They experience regular teaching about computer safety, and advice and contacts are provided for parents through the school website. Attendance is above the national average for primary schools. It is closely monitored and staff contact parents when there is any falling off.

There have been a small number of exclusions. These have been well managed, and the pupils concerned have been helped to moderate their behaviour and reintegrate successfully into school. Inspection findings ? We agreed to focus on safeguarding the effectiveness of the new approaches to English and mathematics, and the quality of the wider curriculum.

• The English leader is new to her post. She has immersed herself in her role, taking every opportunity to train herself, and advise and develop other staff. Pupils are making better progress than previously in writing due to the new approaches to teaching that she has put in place.

An arts festival in the school gave pupils a strong purpose for their writing, encouraged them to do their very best, and showcased excellence. Such events have provided a higher benchmark for writing than was the case and pupils now realise that they can achieve more. Teachers are building stamina for writing with daily writing tasks and pupils are able to write more in the time allowed.

Pupils say that they understand their next steps in learning because : they know what they have to do to improve and are able to edit their own work. Spelling is improving for many pupils due to the popular new online spelling activity which is played at home as well as at school. The emphasis that has been placed on the spoken word has helped all pupils to express themselves.

This has been of particular help for the youngest and least-able pupils. It has boosted their confidence in their writing abilities and many pupils now see themselves as successful writers. Younger pupils are particularly proud of writing that they have done independently.

• The mathematics leader has led the new approach to mathematics with enthusiasm. He has provided training, encouragement and support for staff across both schools in the federation. He monitors the teaching of mathematics and checks that pupils are being taught the appropriate content for their age.

Pupils work hard and many enjoy mathematics. The introduction of daily fluency practice has improved pupils' ability to calculate at speed. Teachers have high expectations of pupils and they challenge them with stretching problems and expect them to apply themselves swiftly to their work.

Pupils are well supported by teaching assistants, who use questioning to good advantage. Teachers frequently use word problems so that pupils can apply their learning and show their understanding. All pupils continue to make good progress in mathematics.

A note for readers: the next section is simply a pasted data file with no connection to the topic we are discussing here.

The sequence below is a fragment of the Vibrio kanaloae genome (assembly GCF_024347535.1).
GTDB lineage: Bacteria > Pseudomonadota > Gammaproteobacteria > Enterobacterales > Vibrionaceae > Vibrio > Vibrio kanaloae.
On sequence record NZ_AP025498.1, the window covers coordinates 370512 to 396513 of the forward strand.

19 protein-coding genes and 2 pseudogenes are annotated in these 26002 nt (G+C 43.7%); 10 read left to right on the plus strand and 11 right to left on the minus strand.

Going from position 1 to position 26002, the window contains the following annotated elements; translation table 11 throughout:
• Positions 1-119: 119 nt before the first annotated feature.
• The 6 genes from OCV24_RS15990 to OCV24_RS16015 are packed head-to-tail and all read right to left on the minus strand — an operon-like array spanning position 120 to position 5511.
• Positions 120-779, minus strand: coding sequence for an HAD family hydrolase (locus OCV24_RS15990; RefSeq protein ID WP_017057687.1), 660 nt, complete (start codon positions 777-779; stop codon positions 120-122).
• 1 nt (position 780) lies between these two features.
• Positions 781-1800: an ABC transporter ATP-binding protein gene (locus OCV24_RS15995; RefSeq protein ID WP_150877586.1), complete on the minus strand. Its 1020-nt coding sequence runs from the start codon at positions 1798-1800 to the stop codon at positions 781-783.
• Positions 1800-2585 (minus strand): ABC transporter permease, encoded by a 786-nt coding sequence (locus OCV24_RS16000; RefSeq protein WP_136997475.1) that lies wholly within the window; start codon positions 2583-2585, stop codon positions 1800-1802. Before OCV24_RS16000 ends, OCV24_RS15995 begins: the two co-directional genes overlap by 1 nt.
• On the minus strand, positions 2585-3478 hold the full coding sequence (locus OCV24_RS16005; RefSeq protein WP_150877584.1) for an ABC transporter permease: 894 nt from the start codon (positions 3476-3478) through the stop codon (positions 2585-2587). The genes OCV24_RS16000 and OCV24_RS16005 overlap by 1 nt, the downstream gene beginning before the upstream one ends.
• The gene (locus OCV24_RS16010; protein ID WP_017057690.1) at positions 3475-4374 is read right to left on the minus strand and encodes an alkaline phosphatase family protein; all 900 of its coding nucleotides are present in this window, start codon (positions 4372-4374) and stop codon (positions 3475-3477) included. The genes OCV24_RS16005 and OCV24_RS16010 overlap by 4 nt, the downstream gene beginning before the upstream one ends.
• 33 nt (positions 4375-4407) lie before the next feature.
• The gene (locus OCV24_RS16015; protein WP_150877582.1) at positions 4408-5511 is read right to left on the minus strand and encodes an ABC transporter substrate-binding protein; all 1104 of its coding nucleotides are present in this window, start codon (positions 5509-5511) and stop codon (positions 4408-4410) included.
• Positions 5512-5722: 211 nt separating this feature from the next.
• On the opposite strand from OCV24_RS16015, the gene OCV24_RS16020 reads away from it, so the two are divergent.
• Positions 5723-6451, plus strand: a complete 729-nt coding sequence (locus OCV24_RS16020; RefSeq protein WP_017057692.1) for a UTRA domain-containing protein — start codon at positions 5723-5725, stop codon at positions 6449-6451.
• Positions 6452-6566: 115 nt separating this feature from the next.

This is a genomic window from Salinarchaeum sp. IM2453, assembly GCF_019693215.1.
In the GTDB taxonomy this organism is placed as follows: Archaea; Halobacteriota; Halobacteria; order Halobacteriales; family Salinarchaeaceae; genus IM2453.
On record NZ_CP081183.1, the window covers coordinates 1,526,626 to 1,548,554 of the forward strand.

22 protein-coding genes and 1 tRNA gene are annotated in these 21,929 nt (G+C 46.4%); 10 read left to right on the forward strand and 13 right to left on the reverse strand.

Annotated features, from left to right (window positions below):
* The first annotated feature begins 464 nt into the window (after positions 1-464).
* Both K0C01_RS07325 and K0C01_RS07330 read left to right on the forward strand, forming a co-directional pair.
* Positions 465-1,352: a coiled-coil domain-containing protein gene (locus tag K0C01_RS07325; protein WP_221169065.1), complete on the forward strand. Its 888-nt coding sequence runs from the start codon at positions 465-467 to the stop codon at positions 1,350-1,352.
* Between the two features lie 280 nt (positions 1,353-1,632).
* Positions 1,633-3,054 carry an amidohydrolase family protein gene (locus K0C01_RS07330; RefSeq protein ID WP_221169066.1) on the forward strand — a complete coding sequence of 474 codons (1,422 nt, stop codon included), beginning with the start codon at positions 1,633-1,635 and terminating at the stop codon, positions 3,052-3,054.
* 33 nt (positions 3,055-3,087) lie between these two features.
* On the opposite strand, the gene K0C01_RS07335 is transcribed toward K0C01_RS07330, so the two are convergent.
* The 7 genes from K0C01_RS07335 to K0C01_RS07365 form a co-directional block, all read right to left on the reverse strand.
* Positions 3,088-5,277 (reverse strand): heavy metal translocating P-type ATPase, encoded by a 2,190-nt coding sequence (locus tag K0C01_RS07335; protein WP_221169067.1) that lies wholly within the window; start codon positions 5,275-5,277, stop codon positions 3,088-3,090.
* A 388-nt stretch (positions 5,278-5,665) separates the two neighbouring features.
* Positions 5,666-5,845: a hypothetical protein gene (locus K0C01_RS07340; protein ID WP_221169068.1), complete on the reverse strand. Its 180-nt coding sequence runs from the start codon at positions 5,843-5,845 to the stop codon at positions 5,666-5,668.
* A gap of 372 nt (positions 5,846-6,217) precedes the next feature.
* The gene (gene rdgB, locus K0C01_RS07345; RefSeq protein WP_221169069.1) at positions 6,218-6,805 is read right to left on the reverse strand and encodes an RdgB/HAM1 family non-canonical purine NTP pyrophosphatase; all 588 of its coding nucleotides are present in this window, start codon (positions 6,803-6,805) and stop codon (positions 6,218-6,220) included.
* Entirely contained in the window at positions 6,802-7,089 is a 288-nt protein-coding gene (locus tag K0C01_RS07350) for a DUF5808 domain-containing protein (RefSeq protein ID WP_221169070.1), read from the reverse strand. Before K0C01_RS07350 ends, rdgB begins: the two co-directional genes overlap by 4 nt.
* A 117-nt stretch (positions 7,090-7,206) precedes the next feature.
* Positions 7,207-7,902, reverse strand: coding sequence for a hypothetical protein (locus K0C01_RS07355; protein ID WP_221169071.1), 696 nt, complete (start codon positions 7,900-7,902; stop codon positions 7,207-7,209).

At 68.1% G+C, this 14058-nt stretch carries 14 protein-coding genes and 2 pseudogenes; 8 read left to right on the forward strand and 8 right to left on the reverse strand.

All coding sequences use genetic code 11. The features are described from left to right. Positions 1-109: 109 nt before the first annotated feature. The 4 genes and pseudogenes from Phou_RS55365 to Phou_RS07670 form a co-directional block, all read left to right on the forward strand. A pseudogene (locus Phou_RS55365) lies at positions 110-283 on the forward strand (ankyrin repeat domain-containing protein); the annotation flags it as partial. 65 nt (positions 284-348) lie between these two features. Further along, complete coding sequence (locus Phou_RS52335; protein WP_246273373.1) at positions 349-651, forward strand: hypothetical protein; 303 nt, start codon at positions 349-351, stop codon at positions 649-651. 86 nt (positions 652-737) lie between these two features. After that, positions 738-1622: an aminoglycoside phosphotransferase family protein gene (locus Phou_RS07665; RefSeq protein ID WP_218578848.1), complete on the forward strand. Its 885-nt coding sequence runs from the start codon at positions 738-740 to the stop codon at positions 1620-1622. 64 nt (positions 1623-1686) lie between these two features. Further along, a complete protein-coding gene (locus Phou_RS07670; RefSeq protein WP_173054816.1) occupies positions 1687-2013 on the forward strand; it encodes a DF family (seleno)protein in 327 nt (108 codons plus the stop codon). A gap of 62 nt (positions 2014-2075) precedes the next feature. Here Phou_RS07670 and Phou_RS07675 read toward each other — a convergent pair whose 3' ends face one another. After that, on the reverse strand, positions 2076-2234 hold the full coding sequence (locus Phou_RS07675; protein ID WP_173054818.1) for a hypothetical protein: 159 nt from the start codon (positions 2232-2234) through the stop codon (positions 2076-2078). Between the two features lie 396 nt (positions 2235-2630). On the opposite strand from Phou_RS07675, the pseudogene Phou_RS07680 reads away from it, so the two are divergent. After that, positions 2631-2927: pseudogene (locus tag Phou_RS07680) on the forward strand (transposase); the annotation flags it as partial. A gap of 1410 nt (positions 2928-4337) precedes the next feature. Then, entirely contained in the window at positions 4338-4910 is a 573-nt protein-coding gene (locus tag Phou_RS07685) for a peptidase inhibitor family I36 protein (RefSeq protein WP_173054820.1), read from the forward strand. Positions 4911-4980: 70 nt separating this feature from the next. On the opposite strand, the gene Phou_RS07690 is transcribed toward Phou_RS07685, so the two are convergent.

However, the leader recognises the need for pupils to deepen their learning and develop their understanding of the use of mathematics. ? Your curriculum is vibrant and exciting. You provide a wide range of visits, visitors and engaging practical activities for all pupils.

For example, pupils have recently had the opportunity to go to the Houses of Parliament and have a day in France. During the inspection, one class was outside looking for bees with an expert beekeeper. These experiences contribute positively to the pupils' enjoyment of school and their understanding of their place in their community, country and the world.

Staff make sure that learning is related to the values of the school and links are made to wider social issues such as women's suffrage. Key knowledge is taught in history and geography. However, evidence of the richness and breadth of the pupils' learning is not evident in their topic books.

The work in the books is minimal. Presentation is poor and pupils do not show the same pride in their work that they do in English and mathematics. Links are not made between knowledge and skills learned in other subjects such as English, mathematics and science and the wider curriculum.

Next steps for the school Leaders and those responsible for governance should ensure that: ? pupils deepen their knowledge of mathematics through the use of reasoning, explanation and real-life application ? pupils use the knowledge and skills learned in English, mathematics and science in their learning in the wider curriculum. I am copying this letter to the chair of the governing body, the director of education for the Diocese of Chichester, the regional schools commissioner and the director of children's services for East Sussex. This letter will be published on the Ofsted website.

Yours sincerely Lesley Corbett Ofsted Inspector Information about the inspection I met with you, five governors, a group of pupils, some staff and the school secretary. I held a telephone conversation with a representative of the local authority. We visited every classroom together to observe teaching and learning and look at pupils' books.

I considered seven responses to the Ofsted staff questionnaire and 44 responses to Ofsted's online questionnaire, Parent View. In addition, I examined 17 free-text comments from parents. A range of the school's documents were also taken into account, including leaders' self-evaluation and improvement planning, minutes of the governing body's meeting, and safeguarding checks, policies and procedures.